Ms. Smith explains the importance of the Poland trip to her AP European History students. Photo: Gabriel Kadoori

Upper school history teacher Helen Smith is excited to announce that she will be offering a trip to Poland this summer in collaboration with the Isdell Center for Global Leadership and Model United Nations. The anti-Semitism and Model North Atlantic Treaty Organization (NATO) Study Tour will take place June 11-23.

The trip combines an opportunity to take part in a policy simulation with the chance to explore Poland, specifically Krakow and Warsaw. “This year is particularly important because as anti-Semitism rises around the world, I think we need to be aware of how governments, through legislation and the judicial system, limit human rights even at times within supposed constitutional boundaries,” said Ms. Smith. 

NATO is an intergovernmental military alliance between 29 North American and European States. The North Atlantic Treaty obliges each country in the pact to help defend against any attack by an outside party on a member state. Students will participate in a simulation for two days during the trip where they will learn about NATO’s relationship with China.

“Some students are concerned that this trip involves a policy simulation,” said Ms. Smith “That should scare no one because there is no grade; you just learn and interact with other teenagers from around the world.” Model NATO requires no extreme time commitment and provides an opportunity to learn about issues affecting numerous countries today.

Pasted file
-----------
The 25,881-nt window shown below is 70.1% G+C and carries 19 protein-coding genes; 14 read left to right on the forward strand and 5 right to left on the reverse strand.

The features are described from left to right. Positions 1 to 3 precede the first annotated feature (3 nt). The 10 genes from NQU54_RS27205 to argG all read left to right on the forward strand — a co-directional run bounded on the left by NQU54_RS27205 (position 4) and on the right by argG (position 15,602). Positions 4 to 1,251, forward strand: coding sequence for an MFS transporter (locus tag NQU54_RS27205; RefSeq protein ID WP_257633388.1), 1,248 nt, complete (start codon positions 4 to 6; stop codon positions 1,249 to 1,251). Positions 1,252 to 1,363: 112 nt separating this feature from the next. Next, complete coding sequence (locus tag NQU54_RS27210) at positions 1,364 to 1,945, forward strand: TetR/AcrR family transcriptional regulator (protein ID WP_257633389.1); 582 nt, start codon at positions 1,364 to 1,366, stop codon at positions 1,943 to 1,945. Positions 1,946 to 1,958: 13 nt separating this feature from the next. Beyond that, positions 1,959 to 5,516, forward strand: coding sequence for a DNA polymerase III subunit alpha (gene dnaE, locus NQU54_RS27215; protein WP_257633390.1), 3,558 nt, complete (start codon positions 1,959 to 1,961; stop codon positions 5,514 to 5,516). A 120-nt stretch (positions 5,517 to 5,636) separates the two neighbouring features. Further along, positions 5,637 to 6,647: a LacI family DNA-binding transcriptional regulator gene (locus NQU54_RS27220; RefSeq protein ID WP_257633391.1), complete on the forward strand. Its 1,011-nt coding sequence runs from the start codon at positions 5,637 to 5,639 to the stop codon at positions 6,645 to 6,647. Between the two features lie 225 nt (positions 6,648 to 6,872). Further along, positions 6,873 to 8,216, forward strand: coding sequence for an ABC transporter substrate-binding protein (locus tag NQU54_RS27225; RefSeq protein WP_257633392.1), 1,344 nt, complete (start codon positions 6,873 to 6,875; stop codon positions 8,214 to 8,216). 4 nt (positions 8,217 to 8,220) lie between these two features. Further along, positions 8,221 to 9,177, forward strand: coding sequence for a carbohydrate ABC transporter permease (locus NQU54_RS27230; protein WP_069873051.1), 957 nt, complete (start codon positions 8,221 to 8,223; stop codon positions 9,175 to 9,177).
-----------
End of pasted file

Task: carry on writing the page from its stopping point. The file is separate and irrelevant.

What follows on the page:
The tentative itinerary in Poland includes tours of Kazimers, the Museum of the History of Jewish Groups, the Warsaw Uprising Museum and Auschwitz. The objectives of the trip are to study in one of the oldest European Jewish communities and learn about the development of Jewish identity, Jewish resilience, and Jewish cultural contributions, along with seeing how this was wiped out in the 20th century.

“I want us to see first hand, in Poland, how a history of anti-Semitism can be used by a government to gain power for itself,” said Ms. Smith. “As inciting hatred appeals to the worst instincts of human beings, the United States and our young citizens need to stand for the best.”

In a final pitch for why students should go on the Poland trip, Ms. Smith said, “You should go on this trip because traveling with me is fun, you eat good food, and learn about a new culture and issues facing us today with a group of involved students.”

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